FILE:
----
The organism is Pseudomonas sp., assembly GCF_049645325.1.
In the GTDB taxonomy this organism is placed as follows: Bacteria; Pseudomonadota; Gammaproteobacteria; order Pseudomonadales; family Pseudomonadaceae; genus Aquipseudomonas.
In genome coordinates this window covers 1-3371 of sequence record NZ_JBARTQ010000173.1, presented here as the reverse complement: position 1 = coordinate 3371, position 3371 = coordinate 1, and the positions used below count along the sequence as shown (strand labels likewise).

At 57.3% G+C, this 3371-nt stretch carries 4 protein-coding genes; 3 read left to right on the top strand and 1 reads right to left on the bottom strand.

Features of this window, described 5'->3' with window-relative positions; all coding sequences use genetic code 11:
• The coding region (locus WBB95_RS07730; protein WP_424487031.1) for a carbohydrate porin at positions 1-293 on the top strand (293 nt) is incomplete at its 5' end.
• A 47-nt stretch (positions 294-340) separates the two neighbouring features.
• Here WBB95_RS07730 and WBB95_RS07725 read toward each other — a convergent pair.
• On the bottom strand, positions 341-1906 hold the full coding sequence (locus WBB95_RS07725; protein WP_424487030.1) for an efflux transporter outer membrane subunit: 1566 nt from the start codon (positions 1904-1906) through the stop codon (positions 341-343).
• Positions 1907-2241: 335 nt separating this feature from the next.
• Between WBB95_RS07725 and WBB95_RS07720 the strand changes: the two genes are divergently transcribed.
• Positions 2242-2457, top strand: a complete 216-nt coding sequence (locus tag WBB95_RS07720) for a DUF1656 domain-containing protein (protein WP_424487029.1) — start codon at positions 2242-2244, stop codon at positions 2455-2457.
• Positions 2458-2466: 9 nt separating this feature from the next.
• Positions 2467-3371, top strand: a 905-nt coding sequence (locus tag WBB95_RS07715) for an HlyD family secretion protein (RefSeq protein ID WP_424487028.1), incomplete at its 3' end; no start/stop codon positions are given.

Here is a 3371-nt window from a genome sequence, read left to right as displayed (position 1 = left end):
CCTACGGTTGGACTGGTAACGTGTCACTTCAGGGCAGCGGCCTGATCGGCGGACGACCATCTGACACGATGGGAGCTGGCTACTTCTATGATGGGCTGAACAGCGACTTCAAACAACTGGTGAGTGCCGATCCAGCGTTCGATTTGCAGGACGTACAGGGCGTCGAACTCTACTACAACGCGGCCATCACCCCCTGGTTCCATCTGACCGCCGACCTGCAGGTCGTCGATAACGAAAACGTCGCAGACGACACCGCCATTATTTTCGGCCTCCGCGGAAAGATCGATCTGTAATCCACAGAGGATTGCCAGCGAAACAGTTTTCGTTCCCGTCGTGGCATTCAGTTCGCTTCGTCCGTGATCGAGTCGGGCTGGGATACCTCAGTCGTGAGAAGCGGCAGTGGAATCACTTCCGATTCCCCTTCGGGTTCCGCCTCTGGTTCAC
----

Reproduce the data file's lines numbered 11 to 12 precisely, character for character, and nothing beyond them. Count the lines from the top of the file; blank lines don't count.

• Between WBB95_RS07725 and WBB95_RS07720 the strand changes: the two genes are divergently transcribed.
• Positions 2242-2457, top strand: a complete 216-nt coding sequence (locus tag WBB95_RS07720) for a DUF1656 domain-containing protein (protein WP_424487029.1) — start codon at positions 2242-2244, stop codon at positions 2455-2457.